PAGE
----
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Self-Kindness: A Healthier Alternative to Self-Esteem?

By on October 15, 2010 – 12:05 pm  35 Comments

Steve Safigan, MAPP '09, is a practicing life coach (CPCC). He is president of Foundations Seminars and presents personal growth seminars specializing in positive interventions for healthy adults looking for more happiness, meaning, and connection in their own lives. Full bio.

Steve writes on the 4th of the month, and his articles are here.



For decades, high self-esteem has been nearly synonymous with positive mental health. Governments, teachers, and parents have spent millions of dollars and countless hours nurturing self-esteem in our children. Self-esteem is associated with less depression and anxiety, and with greater happiness and life satisfaction. With so much in favor of high self-esteem, what’s not to love about it? Still, many social psychologists no longer hold self-esteem in such high esteem.

The Problem with Self-Esteem

Kristin Neff

Kristin Neff

According to research by Kristin Neff and colleagues, self-esteem is associated with a steady rise in narcissism over the last 45 years. High self-esteem is associated with the need to feel superior to others in order to feel okay about oneself. Garrison Keillor speaks of the fictional Lake Wobegon, where “all of the children are above average.” High self-esteem encourages us to maintain an unrealistically high view of ourselves in comparison to others. This has a particularly devastating effect when we face failure. People with high self-esteem tend to dismiss negative feedback, trivialize their failures, and take less accountability for their own harmful actions.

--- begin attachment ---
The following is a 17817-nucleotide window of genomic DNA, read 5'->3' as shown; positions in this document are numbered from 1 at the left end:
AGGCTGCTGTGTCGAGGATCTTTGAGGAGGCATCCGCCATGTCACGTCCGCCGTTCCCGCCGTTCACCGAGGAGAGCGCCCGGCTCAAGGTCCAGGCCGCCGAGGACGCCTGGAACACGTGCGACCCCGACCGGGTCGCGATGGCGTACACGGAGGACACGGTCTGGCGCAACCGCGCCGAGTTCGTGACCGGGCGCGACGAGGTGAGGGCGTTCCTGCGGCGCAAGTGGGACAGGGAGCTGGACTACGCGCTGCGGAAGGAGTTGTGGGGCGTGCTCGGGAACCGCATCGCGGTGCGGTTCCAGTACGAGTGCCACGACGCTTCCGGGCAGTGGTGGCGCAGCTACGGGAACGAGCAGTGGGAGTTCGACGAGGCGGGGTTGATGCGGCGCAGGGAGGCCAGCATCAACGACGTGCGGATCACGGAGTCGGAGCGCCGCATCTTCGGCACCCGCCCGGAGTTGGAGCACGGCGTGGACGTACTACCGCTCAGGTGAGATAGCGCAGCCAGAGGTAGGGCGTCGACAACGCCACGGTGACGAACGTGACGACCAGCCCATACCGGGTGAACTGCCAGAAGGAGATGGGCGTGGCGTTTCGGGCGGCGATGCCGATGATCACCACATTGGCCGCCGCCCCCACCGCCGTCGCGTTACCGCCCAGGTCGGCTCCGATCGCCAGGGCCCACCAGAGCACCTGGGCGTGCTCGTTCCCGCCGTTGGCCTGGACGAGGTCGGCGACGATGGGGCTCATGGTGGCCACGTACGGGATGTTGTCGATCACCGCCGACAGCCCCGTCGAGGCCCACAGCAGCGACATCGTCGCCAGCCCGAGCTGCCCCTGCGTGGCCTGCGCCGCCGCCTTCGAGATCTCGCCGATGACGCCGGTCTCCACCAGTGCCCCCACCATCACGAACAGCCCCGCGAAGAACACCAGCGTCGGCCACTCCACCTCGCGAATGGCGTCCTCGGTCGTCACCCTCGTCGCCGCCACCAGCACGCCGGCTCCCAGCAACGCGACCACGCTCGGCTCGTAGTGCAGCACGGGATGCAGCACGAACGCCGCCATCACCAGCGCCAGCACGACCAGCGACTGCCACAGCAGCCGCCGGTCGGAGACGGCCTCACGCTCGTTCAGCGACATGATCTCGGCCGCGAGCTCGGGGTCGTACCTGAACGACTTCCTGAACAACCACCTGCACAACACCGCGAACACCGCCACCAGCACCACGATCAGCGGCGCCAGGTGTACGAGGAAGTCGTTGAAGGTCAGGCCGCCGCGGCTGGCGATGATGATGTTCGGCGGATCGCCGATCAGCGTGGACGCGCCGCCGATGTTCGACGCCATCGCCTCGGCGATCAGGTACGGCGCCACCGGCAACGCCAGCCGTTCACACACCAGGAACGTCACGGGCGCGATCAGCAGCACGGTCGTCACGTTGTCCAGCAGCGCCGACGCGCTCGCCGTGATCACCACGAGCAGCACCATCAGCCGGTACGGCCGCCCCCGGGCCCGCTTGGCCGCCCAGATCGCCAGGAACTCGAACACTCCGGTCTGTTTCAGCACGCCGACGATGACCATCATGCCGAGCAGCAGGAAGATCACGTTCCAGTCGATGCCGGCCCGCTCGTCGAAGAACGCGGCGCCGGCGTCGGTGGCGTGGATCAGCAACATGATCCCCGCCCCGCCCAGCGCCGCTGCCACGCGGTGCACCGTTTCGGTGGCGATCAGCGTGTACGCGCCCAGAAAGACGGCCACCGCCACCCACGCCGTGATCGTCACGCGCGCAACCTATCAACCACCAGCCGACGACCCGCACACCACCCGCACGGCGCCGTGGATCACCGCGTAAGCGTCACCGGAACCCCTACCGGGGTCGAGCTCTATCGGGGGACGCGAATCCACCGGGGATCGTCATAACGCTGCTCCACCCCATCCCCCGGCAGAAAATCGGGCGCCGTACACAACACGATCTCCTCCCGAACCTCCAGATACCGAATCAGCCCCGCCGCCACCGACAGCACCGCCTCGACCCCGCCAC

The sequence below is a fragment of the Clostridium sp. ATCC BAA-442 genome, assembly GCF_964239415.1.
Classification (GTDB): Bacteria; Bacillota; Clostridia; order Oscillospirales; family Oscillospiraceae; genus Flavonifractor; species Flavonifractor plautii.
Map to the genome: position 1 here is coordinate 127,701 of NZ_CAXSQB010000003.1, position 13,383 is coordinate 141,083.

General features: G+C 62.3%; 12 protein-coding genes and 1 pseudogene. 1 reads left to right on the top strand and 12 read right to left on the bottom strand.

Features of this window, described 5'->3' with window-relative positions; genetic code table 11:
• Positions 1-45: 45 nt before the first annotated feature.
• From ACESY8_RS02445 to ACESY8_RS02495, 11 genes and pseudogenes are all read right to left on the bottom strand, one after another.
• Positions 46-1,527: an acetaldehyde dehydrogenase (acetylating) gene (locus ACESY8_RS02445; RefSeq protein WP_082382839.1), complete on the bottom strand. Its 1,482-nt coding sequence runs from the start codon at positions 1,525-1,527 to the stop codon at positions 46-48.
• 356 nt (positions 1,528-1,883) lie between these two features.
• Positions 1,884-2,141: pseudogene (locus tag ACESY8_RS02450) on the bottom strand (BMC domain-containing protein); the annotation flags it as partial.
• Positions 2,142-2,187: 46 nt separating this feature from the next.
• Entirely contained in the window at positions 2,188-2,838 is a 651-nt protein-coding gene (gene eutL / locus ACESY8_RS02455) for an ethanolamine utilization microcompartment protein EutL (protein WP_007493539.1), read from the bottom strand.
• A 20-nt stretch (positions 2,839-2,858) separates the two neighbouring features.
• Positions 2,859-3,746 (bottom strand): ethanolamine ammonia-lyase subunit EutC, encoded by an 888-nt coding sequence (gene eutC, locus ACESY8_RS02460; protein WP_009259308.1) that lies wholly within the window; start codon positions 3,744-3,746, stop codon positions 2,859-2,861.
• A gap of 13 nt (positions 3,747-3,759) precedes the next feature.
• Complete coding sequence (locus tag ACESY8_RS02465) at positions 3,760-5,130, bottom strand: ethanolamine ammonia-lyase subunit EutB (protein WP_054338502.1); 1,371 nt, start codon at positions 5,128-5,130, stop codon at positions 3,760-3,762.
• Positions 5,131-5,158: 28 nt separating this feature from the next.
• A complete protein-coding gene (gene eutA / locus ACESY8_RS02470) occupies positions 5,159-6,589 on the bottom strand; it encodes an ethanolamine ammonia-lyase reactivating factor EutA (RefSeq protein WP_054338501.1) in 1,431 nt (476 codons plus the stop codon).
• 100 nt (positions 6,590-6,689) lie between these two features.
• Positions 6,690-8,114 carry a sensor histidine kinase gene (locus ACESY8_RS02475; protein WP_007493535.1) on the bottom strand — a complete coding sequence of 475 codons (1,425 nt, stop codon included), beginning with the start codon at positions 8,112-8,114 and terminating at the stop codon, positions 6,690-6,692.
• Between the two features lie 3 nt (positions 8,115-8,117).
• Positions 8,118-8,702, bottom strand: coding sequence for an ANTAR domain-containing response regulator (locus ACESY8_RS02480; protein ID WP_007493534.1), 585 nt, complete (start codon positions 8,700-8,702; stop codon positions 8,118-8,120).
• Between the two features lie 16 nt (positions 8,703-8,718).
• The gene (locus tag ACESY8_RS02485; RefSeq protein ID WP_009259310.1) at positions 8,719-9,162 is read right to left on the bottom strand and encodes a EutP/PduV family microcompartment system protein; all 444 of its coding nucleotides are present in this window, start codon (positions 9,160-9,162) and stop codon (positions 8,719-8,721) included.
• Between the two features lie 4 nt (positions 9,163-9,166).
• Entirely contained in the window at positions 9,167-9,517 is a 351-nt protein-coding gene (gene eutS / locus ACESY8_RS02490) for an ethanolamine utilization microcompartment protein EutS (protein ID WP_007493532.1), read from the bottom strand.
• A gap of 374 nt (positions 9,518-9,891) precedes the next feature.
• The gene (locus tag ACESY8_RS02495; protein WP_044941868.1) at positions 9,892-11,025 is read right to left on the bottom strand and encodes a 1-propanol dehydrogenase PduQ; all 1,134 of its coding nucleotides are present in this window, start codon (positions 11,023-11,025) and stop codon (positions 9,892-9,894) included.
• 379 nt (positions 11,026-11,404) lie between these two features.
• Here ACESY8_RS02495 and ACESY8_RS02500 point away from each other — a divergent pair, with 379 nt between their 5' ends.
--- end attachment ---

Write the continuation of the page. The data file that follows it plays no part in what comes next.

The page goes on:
Because people with high self-esteem must bolster their self-concept, self-esteem is also associated with a distorted self-view, self-centeredness, and a lack of concern for others. Those who threaten one’s self-concept are often met with prejudice and even violence and aggression. Indeed, counter to common wisdom, bullies tend to have high self-esteem. In short, self-esteem can create distance between us and others. Self-esteem has become so tarnished in recent years that some psychologists have attempted to define “true self-esteem” or “optimal self-esteem” as a healthy alternative to general self-esteem.

Self-Kindness: A Different Way to Relate to Self and Others

Self-kindness, also referred to as self-compassion, comes from Buddhist cultures and is less intentionally cultivated in the West. However, Christian writers such as Henri Nouwen also emphasize the value of treating oneself kindly. Social psychologists have recently sought to quantify and evaluate the role of self-kindness.

In comparison to self-esteem, self-kindness does not require that we feel superior to others. Self-kindness is not an evaluation of ourselves at all, but is an attitude we adopt toward our own failure and suffering. Researchers have identified three components to self-kindness: